Towards context-sensitive information inference.
Bruza, Peter D.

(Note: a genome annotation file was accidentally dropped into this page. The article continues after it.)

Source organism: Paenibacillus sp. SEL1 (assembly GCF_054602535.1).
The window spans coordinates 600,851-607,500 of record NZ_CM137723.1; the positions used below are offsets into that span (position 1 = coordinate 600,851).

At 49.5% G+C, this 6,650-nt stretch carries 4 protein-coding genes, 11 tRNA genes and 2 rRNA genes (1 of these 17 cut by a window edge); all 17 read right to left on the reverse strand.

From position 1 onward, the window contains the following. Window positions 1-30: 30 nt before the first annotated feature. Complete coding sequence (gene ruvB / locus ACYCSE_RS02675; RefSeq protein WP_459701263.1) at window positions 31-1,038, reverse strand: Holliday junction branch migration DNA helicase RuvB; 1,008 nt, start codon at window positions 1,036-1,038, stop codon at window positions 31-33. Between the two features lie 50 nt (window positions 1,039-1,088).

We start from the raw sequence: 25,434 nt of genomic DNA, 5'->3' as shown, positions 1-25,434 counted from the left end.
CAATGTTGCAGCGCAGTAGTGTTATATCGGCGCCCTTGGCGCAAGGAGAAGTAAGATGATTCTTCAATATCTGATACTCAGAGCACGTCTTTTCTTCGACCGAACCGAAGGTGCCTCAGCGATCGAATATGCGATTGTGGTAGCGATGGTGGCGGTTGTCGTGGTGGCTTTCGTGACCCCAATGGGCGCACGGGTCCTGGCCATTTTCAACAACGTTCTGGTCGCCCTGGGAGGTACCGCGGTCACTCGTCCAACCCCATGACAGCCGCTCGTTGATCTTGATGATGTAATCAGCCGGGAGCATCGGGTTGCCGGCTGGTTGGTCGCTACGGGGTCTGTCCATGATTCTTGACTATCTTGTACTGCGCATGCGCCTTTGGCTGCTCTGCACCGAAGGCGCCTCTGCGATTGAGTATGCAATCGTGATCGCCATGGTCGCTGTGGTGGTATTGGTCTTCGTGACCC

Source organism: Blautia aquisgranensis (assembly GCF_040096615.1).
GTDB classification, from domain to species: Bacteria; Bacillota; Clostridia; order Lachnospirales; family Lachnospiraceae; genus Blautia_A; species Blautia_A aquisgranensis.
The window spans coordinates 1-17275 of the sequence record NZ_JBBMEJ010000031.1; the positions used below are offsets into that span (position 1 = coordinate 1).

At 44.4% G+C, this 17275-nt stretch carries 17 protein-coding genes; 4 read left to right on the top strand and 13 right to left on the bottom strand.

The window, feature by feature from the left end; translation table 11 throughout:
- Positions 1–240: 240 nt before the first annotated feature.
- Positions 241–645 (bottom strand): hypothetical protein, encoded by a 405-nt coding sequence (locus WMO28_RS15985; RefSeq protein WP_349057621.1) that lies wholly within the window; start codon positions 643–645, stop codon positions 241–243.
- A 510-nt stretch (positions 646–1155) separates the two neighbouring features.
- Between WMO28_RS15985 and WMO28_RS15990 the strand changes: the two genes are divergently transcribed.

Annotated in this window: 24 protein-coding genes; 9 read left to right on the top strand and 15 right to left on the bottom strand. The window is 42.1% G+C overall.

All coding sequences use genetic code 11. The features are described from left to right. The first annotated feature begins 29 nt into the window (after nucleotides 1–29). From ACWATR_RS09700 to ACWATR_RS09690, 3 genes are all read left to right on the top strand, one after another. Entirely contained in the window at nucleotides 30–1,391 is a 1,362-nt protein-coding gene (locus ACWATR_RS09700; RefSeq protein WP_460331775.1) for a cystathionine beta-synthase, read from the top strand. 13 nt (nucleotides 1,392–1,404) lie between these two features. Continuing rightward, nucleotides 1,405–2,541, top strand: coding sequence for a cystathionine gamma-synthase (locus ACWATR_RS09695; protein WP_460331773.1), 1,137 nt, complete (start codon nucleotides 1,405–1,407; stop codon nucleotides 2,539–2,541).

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Humans can make hasty, but generally robust judgements about what a text fragment is, or is not, about. Such judgements are termed information inference. By drawing on theories from non-classical logic and applied cognition, an information inference mechanism is proposed which makes inferences via computations of information flow through a high dimensional conceptual space. Within a conceptual space information is represented geometrically. In this article, an approximation of a conceptual space is employed whereby geometric representations of words are realized as vectors in a high dimensional semantic space, which is automatically constructed from a text corpus. Two approaches were presented for priming vector representations according to context. The first approach uses a concept combination heuristic to adjust the vector representation of a concept in the light of the representation of another concept. The second approach computes a prototypical concept on the basis of exemplar trace texts and moves it in the dimensional space according to the context. Information inference is evaluated by measuring the effectiveness of query models derived by information flow computations. Results show that information flow contributes significantly to query model effectiveness, particularly with respect to precision. Moreover, retrieval effectiveness compares favourably with two probabilistic query models, and another based on semantic association. More generally, this article can be seen as a contribution towards realizing operational systems which mimic human text-based reasoning.